Road Work at Great Basin National Park
The Scenic Drive is open with up to 15 min delays due to road work. Wheeler Peak Campground will be closed for the day on October 14th. Lower Lehman Campground will be closed for the day on October 15th. Click more for details. Updated 10/9/14 More »
Snake Creek Road and Campsites Closed
The Snake Creek Road will be closed from the park boundary into the park to begin work on campsites, trails and restroom improvements. Work will continue until snow closes the project. Work will resume in Spring 2015.
Over 60 ant species have been documented in White Pine County, Nevada, and 23 of these have been found in the park. Many more species likely occur in the park but have yet to be documented. Close inspection of the ground and plants in almost any corner of the park will reveal ants.
Although often seen as annoyances, ants play important roles in almost all ecosystems, including those in and around Great Basin National Park. In the Great Basin, ants are important predators of other small insects and invertebrates, and they turn over and aerate the soil as much as or more than earthworms. They are also major consumers and dispersers of seeds, especially the aptly named harvester ants, of which two species are local.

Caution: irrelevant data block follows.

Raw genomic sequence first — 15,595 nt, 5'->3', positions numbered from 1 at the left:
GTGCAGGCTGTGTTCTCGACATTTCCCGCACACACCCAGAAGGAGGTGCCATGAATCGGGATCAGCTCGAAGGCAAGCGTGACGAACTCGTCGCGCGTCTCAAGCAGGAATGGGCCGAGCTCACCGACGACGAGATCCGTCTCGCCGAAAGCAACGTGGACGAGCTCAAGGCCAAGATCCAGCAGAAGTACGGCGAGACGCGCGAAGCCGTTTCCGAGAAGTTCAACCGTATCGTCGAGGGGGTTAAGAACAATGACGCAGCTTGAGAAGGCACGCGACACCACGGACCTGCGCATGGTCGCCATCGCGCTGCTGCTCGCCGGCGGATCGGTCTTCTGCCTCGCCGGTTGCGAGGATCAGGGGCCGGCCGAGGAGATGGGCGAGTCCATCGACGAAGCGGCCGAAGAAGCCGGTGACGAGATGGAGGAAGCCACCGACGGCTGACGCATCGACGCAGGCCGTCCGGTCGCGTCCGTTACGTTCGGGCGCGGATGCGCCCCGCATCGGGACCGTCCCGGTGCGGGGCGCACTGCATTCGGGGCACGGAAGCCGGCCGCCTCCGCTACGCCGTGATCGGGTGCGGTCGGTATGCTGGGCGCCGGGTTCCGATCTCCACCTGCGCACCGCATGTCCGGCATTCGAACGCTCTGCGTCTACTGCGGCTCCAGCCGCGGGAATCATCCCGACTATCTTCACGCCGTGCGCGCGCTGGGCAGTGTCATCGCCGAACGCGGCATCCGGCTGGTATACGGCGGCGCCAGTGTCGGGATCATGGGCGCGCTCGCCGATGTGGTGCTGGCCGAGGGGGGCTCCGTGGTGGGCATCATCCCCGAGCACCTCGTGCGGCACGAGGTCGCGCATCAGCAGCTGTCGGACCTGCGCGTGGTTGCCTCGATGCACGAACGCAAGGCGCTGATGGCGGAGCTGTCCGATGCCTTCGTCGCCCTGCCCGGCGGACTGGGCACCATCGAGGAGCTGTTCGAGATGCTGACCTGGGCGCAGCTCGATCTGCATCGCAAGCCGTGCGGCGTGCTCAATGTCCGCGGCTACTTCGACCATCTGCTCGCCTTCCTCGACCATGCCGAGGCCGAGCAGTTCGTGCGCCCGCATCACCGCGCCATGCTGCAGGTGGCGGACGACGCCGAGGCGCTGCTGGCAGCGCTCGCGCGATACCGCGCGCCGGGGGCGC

Harvester ants (genus Pogonomrymex) are also infamous for their painful stings. Although many ants bite with their powerful mandibles when agitated, some ants also stings like wasps or bees. Stinging ants first bite their victims to gain leverage for pressing their stingers through exoskeletons or skin, followed by injection of venom. Harvester ant venom is the most toxic venom known, and is three to twelve times more potent than bee and wasp venoms, depending on the ant species. Although ant stings can be painful, you are very unlikely to experience one without deliberately disturbing a colony.
Ants of Great Basin National Park and White Pine County, Nevada
*Species identified within Great Basin National Park.
Wheeler, G. C. and J. N. Wheeler. 1986. The Ants of Nevada. Natural History Museum of Los Angeles County, Los Angeles.
Baggs, J. E. 1993. Annotated bibliography of biological collections from Great Basin National Park: Volume I (Flora) and Volume II (Fauna). Cooperative Park Studies Unit, UNLV, Las Vegas.
Did You Know?
Cattle grazing was eliminated from Great Basin National Park in 1999. The South Snake Range is still home to 10-15 Rocky Mountain bighorn sheep.